These days, it’s simply not enough to offer competitive pay or good benefits to retain employees. Yes, these are perks talented job seekers are searching for, but keeping your staff engaged and motivated in the long-term requires more pointed efforts. One of the best ways you can do this is by fostering a great company culture.

Building an organization that values inclusivity, passion, and work-life balance are just a few of the qualities modern workers are looking for in their next employer. In fact, 72% of employees say that positive work-life balance is a key factor they consider when evaluating potential employers.

But how do you establish a company culture that’s authentic and well-received by your existing and prospective employees? Check out these 5 tips.

1. Pinpoint your core values

Establishing your core values is a necessary step in the launch of any business. Not only do these statements guide your company culture, but they also dictate the way you do business, interact with customers, hire, and differentiate from your competitors.

Using your mission statement, brand story, and position, come up with 3-4 core values. Not sure where to start? Take a look at these stellar examples to get those wheels turning:

  • Adobe: Genuine, exceptional, innovative, involved
  • Teach for America:
    • Transformational Change
    • Leadership
    • Team
    • Diversity
    • Respect and Humility
  • Ikea:
    • Humbleness and willpower.
    • Leadership by example.
    • Daring to be different.
    • Togetherness and enthusiasm.
    • Cost-consciousness.
    • Constant desire for renewal.
    • Accept and delegate responsibility.

2. Evaluate your past and present

Everyone’s dealt with a “bad job,” “terrible boss,” or an “out-of-touch executive” at least once in their tenure; and if they haven’t yet, they likely will. While it’s difficult to press on through these obstacles, they create great learning moments that can improve our own management styles and inspire change.

Whether you’re a manager, company culture director, or owner of your own business, looking back at your past is an important step to take as you cultivate company culture. Ask yourself these important questions to identify positive elements of your culture and find areas where you could make some changes:

  • What do my employees love most about working here?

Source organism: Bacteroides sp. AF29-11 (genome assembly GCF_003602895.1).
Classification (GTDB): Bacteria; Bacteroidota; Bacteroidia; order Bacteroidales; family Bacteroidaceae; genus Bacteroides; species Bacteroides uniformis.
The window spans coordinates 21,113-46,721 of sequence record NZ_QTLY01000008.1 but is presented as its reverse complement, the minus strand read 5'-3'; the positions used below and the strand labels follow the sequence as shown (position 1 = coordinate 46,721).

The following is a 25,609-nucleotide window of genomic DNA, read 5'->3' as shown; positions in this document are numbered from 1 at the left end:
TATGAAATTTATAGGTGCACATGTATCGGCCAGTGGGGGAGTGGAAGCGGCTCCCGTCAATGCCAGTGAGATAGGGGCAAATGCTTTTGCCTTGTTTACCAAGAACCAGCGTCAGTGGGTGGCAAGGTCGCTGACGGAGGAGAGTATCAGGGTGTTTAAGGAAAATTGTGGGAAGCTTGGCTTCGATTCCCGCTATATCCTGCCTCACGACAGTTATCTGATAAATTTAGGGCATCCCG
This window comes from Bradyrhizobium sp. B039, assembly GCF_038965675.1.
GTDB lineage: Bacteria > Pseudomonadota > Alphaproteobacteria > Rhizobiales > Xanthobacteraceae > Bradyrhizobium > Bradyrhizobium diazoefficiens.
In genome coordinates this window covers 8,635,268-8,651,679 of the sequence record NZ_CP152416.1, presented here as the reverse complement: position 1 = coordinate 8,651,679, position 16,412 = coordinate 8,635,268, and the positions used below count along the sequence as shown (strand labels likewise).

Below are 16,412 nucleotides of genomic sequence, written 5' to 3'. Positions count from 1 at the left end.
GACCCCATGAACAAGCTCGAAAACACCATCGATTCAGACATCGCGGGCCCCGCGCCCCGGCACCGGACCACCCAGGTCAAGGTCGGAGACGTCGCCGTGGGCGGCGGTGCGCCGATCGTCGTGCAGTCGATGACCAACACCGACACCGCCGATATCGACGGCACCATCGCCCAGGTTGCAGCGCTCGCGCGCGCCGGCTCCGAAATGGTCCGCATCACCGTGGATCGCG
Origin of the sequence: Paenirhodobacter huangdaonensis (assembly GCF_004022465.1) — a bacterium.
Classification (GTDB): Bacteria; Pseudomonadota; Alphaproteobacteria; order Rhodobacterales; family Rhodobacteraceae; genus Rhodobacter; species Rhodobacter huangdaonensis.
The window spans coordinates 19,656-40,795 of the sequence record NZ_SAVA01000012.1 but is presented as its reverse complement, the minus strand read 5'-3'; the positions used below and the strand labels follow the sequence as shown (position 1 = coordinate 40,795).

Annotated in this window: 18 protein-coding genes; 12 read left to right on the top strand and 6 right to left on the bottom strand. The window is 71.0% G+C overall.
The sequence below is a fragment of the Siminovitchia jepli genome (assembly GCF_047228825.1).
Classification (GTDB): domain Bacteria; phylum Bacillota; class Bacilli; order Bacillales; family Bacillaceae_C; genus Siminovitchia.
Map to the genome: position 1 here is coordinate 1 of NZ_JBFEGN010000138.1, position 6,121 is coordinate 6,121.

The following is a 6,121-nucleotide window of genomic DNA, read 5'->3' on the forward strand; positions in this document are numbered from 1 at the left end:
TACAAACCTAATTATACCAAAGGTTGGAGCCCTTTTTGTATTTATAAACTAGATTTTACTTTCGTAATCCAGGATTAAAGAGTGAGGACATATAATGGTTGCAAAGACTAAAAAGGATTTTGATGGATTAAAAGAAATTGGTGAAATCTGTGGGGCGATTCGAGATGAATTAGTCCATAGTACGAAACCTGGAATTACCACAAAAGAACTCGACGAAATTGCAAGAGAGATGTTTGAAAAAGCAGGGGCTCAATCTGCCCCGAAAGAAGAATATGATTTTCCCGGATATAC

• What is their biggest obstacle?
  • What feedback have former employees offered in the past?
  • What do I love about our current culture, and what would I change?
  • Do we align with other leaders in our industry?
  • What makes our company culture stand out?

This exercise is most effective when you can get a myriad of perspectives involved! Make it a management meeting activity, or open up the discussion with your employees using Typeform.

3. Recruit the right talent

What good does a company culture do if you don’t have a great staff to create and exemplify it? After you’ve built an outline of your culture, make it a point to search for talent that fits into that mold.

Here are a few hiring hacks to help you do so:

  • Make your culture known: Your job postings and website should loudly and proudly display what it’s like to work at your organization. This will help you attract candidates that will commit to your cause for the long-term.
  • Ask the tough questions: During your interview process, be sure to ask why your applicant wants to work for your company. This will help weed out candidates who are “just looking for a job.”
  • Screen prospective staff: You want your employees to be as professional and authentic as possible, right? Well, learning how to do a background check should be your first step. By properly vetting interviewees, you can glean important insight into their employment history and other important records to make sure they’re the right fit.

4. Infuse and include

As we mentioned before, it’s important to make sure that your culture is evident throughout your work, social media presence, and general efforts. But that doesn’t mean it should go unchanged. As political climates change, your employee makeup evolves, and your priorities shift, it’s a wise idea to evaluate your values over time. Get your staff involved, too!

5. Provide great resources

One of the most important ingredients in building a solid company culture is supporting your staff with supportive resources. Keeping an open dialogue, prioritizing Human Resources roles, and offering comprehensive health insurance are just a few of the ways you can show your employees that you care.

How is your small business crafting culture? Share your tips in the comments below!

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